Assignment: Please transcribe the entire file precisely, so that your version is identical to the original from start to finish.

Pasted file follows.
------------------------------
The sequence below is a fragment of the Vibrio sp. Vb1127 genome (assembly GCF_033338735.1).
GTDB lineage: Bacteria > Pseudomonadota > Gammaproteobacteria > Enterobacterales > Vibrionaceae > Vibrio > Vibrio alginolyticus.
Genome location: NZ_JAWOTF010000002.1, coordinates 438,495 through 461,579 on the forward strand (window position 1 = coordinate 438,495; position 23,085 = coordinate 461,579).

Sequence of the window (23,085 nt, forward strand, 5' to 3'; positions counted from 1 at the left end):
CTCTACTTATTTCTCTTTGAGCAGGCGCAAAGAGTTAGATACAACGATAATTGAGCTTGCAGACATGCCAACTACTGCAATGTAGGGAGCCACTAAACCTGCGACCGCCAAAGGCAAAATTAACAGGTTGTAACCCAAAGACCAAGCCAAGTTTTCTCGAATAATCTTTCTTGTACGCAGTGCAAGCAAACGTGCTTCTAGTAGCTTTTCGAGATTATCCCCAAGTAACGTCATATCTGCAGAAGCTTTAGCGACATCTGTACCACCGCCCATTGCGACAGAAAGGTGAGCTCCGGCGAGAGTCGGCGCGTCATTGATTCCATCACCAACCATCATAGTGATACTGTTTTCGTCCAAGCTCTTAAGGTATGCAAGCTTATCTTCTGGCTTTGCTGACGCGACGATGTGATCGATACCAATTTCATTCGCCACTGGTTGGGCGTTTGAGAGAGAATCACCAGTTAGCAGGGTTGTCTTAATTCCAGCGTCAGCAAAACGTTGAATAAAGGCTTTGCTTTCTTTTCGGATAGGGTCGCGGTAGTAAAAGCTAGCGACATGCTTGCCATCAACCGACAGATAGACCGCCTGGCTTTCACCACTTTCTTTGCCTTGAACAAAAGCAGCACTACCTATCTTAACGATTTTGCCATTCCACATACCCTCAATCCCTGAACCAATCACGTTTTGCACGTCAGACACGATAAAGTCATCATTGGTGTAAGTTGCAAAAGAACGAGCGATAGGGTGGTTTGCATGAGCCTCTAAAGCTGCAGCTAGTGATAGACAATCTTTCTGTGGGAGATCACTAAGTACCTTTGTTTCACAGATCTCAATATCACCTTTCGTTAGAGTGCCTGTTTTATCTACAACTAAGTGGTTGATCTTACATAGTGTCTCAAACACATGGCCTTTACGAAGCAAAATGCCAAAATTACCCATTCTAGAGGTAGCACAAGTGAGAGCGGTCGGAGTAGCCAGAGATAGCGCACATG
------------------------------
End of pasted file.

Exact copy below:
The sequence below is a fragment of the Vibrio sp. Vb1127 genome (assembly GCF_033338735.1).
GTDB lineage: Bacteria > Pseudomonadota > Gammaproteobacteria > Enterobacterales > Vibrionaceae > Vibrio > Vibrio alginolyticus.
Genome location: NZ_JAWOTF010000002.1, coordinates 438,495 through 461,579 on the forward strand (window position 1 = coordinate 438,495; position 23,085 = coordinate 461,579).

Sequence of the window (23,085 nt, forward strand, 5' to 3'; positions counted from 1 at the left end):
CTCTACTTATTTCTCTTTGAGCAGGCGCAAAGAGTTAGATACAACGATAATTGAGCTTGCAGACATGCCAACTACTGCAATGTAGGGAGCCACTAAACCTGCGACCGCCAAAGGCAAAATTAACAGGTTGTAACCCAAAGACCAAGCCAAGTTTTCTCGAATAATCTTTCTTGTACGCAGTGCAAGCAAACGTGCTTCTAGTAGCTTTTCGAGATTATCCCCAAGTAACGTCATATCTGCAGAAGCTTTAGCGACATCTGTACCACCGCCCATTGCGACAGAAAGGTGAGCTCCGGCGAGAGTCGGCGCGTCATTGATTCCATCACCAACCATCATAGTGATACTGTTTTCGTCCAAGCTCTTAAGGTATGCAAGCTTATCTTCTGGCTTTGCTGACGCGACGATGTGATCGATACCAATTTCATTCGCCACTGGTTGGGCGTTTGAGAGAGAATCACCAGTTAGCAGGGTTGTCTTAATTCCAGCGTCAGCAAAACGTTGAATAAAGGCTTTGCTTTCTTTTCGGATAGGGTCGCGGTAGTAAAAGCTAGCGACATGCTTGCCATCAACCGACAGATAGACCGCCTGGCTTTCACCACTTTCTTTGCCTTGAACAAAAGCAGCACTACCTATCTTAACGATTTTGCCATTCCACATACCCTCAATCCCTGAACCAATCACGTTTTGCACGTCAGACACGATAAAGTCATCATTGGTGTAAGTTGCAAAAGAACGAGCGATAGGGTGGTTTGCATGAGCCTCTAAAGCTGCAGCTAGTGATAGACAATCTTTCTGTGGGAGATCACTAAGTACCTTTGTTTCACAGATCTCAATATCACCTTTCGTTAGAGTGCCTGTTTTATCTACAACTAAGTGGTTGATCTTACATAGTGTCTCAAACACATGGCCTTTACGAAGCAAAATGCCAAAATTACCCATTCTAGAGGTAGCACAAGTGAGAGCGGTCGGAGTAGCCAGAGATAGCGCACATG